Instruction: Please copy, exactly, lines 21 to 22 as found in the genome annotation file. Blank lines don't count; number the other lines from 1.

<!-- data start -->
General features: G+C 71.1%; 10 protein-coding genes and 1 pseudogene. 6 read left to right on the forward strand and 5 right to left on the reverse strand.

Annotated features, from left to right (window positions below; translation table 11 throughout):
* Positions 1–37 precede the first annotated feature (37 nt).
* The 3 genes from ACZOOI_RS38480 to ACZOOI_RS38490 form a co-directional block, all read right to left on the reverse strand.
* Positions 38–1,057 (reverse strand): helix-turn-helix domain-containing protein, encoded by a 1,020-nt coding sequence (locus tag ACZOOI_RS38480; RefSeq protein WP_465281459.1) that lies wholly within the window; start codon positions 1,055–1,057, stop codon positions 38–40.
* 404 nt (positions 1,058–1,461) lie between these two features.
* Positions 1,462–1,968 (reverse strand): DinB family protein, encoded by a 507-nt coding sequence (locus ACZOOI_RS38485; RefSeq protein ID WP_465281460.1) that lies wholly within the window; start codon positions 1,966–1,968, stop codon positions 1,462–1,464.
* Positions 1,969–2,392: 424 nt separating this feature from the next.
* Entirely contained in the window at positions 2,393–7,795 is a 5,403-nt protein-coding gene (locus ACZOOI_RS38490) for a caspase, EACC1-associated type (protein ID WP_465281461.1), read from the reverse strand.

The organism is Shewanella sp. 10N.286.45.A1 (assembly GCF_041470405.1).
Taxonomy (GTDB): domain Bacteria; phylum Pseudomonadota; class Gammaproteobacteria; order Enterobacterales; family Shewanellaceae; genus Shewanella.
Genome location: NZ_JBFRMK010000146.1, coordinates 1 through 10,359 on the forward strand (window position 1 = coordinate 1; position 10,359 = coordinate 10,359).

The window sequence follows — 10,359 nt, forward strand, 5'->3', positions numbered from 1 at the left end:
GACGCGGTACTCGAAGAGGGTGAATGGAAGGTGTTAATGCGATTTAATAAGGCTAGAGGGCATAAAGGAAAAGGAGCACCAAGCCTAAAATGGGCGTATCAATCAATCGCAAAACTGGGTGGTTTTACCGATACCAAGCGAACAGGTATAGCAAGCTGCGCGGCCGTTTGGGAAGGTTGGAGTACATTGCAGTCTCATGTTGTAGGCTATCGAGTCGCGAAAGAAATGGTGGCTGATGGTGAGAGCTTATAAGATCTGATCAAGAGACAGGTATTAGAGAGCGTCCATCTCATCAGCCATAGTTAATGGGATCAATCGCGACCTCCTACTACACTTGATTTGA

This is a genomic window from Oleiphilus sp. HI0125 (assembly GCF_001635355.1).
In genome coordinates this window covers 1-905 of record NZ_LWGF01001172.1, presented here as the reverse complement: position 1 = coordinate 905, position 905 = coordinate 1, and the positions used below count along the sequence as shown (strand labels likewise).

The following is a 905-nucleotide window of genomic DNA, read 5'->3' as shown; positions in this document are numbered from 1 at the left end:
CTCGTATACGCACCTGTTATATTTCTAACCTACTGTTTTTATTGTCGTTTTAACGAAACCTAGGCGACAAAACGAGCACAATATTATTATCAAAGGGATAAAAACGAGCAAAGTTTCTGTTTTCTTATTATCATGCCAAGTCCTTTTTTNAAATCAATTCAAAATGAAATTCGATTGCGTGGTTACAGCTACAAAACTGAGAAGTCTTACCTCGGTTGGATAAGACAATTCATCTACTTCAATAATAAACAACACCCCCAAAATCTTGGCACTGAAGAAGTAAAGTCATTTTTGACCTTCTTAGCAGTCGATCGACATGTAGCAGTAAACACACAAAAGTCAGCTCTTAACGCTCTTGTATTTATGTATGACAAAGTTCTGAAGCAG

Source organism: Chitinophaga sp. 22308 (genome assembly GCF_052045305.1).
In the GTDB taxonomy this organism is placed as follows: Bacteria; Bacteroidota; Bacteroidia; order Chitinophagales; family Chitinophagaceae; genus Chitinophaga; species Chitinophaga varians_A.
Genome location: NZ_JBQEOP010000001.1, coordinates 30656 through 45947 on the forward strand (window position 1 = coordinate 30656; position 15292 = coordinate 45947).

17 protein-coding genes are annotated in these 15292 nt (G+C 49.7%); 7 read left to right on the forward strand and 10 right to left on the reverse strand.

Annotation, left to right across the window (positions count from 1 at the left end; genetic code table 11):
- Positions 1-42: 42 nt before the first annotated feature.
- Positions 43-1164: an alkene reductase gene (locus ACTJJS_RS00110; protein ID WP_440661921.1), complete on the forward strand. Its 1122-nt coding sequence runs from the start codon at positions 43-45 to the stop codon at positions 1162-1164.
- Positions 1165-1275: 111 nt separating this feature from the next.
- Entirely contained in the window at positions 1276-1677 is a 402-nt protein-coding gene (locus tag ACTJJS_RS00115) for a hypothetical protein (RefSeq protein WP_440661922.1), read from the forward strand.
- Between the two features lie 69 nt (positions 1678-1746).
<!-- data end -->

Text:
Genome location: NZ_JBQEOP010000001.1, coordinates 30656 through 45947 on the forward strand (window position 1 = coordinate 30656; position 15292 = coordinate 45947).

17 protein-coding genes are annotated in these 15292 nt (G+C 49.7%); 7 read left to right on the forward strand and 10 right to left on the reverse strand.